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How are the Badgers preparing for QB Cameron Ward and WSU’s tempo offense?

What are the Badgers changing to better prepare in Week 2?

The Wisconsin Badgers are taking on the Washington State Cougars in Week 2, fresh off a 38-17 victory over the Buffalo Bulls to kick off the Luke Fickell era.

In the Cougars, the Badgers are seeing a familiar opponent, as the two teams matched up at Camp Randall Stadium in 2022, with the former beating the latter in an ugly 17-14 game.

Now, the two sides will decide their rematch in Washington, with much changing from last year’s team for the Badgers.

However, they’ll be facing a familiar face in dual-threat quarterback Cameron Ward, who had a strong outing in Week 1, completing 37/49 passes for 450 yards in a 50-24 win.

How are the Badgers preparing for Ward and the tempo offense that Washington State is planning to run?

Speaking with the media on Monday, head coach Luke Fickell praised the opposing quarterback, pointing out his progressions as a passer in Week 1.

“I don’t think he ran as much last year as he did in game 1,” Fickell said in reference to Ward being more of a pocket passer this season,” and I think maybe that’s what they’re kind of referring to. But it was a situation that they were in, and he was aggressive, and I think that it’s definitely noticeably different than what probably we had watched from our game last year.”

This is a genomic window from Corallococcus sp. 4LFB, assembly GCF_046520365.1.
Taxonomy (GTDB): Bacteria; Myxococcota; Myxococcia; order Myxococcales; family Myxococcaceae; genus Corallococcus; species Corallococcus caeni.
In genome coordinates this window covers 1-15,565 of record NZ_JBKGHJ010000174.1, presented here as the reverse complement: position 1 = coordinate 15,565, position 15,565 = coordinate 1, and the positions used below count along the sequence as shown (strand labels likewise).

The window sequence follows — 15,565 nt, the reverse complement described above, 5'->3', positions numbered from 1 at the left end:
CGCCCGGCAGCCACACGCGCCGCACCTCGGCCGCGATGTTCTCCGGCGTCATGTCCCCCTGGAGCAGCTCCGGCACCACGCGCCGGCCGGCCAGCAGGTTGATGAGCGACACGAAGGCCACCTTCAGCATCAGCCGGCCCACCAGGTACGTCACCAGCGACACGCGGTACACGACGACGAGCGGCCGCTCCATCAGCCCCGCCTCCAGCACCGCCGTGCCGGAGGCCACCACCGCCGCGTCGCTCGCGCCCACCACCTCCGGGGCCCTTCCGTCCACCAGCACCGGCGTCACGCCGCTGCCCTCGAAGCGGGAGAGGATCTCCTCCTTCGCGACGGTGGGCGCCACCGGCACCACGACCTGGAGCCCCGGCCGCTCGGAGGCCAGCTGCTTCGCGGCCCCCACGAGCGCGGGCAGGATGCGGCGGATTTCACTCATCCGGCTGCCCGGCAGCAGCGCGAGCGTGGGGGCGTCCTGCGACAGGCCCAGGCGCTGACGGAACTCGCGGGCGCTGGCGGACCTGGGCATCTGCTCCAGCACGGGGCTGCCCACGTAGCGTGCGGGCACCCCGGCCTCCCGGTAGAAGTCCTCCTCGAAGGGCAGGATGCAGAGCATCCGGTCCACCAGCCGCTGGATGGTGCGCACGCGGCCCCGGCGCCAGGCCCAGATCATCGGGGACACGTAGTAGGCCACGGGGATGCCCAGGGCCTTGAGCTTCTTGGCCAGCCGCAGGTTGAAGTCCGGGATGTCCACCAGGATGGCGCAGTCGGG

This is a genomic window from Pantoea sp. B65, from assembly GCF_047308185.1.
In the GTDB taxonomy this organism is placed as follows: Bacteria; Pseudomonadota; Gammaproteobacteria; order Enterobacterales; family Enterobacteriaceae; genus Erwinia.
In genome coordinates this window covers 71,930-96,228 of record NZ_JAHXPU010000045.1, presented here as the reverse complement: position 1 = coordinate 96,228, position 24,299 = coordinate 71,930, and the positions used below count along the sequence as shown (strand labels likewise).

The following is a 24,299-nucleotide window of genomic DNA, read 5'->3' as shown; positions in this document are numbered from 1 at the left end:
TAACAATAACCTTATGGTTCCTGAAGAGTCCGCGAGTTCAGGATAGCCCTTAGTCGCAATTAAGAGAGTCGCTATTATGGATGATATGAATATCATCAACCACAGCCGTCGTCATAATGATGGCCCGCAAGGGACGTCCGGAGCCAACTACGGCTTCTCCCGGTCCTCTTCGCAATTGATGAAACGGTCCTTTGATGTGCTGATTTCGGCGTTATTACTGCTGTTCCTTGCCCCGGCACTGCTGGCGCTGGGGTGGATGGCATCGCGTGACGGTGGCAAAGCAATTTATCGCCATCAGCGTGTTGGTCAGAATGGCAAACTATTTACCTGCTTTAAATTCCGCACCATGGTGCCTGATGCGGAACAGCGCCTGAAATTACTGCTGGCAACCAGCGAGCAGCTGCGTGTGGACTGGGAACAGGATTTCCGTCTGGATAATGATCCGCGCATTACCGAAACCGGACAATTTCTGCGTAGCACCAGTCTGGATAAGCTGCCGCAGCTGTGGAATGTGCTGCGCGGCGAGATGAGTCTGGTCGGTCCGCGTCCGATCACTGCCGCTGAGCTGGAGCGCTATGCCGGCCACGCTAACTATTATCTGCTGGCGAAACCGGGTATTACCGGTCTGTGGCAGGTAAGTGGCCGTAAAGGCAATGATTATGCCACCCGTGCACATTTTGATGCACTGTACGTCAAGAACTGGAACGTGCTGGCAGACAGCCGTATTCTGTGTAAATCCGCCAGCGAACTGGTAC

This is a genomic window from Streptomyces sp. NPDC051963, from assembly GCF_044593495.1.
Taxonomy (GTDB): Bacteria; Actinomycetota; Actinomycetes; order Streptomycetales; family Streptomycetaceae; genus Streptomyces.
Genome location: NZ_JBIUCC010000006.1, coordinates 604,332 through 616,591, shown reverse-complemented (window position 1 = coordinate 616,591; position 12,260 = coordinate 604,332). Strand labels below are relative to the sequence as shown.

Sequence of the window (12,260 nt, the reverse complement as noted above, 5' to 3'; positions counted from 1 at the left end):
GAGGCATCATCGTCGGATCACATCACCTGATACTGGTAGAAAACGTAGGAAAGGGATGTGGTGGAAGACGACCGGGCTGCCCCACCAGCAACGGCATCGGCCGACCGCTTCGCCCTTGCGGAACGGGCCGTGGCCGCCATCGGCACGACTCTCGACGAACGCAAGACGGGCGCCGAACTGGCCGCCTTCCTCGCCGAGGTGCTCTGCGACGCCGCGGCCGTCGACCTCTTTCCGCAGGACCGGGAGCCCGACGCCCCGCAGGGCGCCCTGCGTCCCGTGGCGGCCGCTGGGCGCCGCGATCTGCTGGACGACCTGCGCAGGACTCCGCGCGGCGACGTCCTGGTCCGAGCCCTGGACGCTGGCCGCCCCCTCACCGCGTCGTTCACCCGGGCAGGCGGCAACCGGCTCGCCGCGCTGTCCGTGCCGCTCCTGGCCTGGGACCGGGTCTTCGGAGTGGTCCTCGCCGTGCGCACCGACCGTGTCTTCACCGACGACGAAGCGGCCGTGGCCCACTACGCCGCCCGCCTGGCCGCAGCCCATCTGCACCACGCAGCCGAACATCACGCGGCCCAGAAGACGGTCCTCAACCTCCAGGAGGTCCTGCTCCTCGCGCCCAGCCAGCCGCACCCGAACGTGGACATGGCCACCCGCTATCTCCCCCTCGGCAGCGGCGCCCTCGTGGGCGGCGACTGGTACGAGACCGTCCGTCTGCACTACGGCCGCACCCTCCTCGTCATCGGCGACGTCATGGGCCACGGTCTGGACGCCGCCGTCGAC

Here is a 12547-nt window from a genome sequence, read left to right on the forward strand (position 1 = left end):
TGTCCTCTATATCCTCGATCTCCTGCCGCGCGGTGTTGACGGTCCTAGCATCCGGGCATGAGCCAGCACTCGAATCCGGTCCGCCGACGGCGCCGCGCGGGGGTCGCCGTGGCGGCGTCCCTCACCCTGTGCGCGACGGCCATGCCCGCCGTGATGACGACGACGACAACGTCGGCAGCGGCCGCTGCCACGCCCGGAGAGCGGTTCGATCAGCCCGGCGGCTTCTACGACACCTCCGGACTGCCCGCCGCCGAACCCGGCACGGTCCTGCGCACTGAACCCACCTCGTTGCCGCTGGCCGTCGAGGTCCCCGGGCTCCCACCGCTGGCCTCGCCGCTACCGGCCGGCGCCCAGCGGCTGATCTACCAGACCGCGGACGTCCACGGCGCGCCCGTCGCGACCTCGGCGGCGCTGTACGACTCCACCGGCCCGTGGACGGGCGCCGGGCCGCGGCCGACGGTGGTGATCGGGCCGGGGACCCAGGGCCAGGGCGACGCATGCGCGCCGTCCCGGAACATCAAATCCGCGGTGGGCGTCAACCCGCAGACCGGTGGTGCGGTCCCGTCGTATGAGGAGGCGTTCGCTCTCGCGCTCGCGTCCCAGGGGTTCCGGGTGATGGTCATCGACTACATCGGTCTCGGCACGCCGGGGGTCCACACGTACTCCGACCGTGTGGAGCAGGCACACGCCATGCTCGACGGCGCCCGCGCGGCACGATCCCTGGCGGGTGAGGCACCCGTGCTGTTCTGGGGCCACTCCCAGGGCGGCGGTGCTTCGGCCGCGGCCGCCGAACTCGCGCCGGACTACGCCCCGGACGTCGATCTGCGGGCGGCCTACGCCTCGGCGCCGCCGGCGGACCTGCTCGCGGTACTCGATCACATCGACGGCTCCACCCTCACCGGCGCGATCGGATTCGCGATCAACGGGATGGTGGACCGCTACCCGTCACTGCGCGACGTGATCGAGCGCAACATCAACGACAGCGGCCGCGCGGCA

However, in preparation for this week’s game, Fickell didn't rely as much on last year’s film against Washington State, instead focusing on the type of offense they’re showcasing this season.

“We didn’t watch a ton of other things on them last year, watching a little bit more for them, in particular what kind of offense they are this year, and obviously studying game 1.”

But, on Ward specifically, Fickell pointed out the quarterback’s aggressive nature, as well as the dual-threat capability, that makes him a dangerous threat at the position.

“But, I think that there are some definite differences to him in his ability, his aggressive nature. I think running the football is probably the one thing that I noticed more than anything.”

Now, the Badgers could have their hands full with the up-tempo offense that Washington State is expected to showcase.

While the Badgers’ defense has gone up against the Phil Longo offense all offseason, which should alleviate some of the preparation concerns, Fickell understands the difficulty of that type of offense in a new environment.

“Yeah, I think this is going to be faster than what we’ve been probably experiencing for the most part through spring and through fall. So, the good news is we’ve gotten some work at it, but it’s always different when all of a sudden you get especially go on the road, you get in a new environment, you get the anxiety of actual game. So those kinds of things are really critical.”

The main area where the Badgers are hoping to win at? Playing “clean”, which can become muddled during high-tempo games, stressing the importance of that factor even more.

“And on that whole idea of being clean, I think the one thing that sometimes the pace of the game and the tempo of the game can do to you is cause you some of those issues,” Fickell said. “So if you’re not sound and you’re not clean in what you’re doing, sometimes the tempo affects you even more. So that’s why I think we’ve got a work cut out for us, and I think in the way we prepare for this and not just like, say, okay, well, we’ve handled tempo because our offense gives us to all spring and all fall camp.”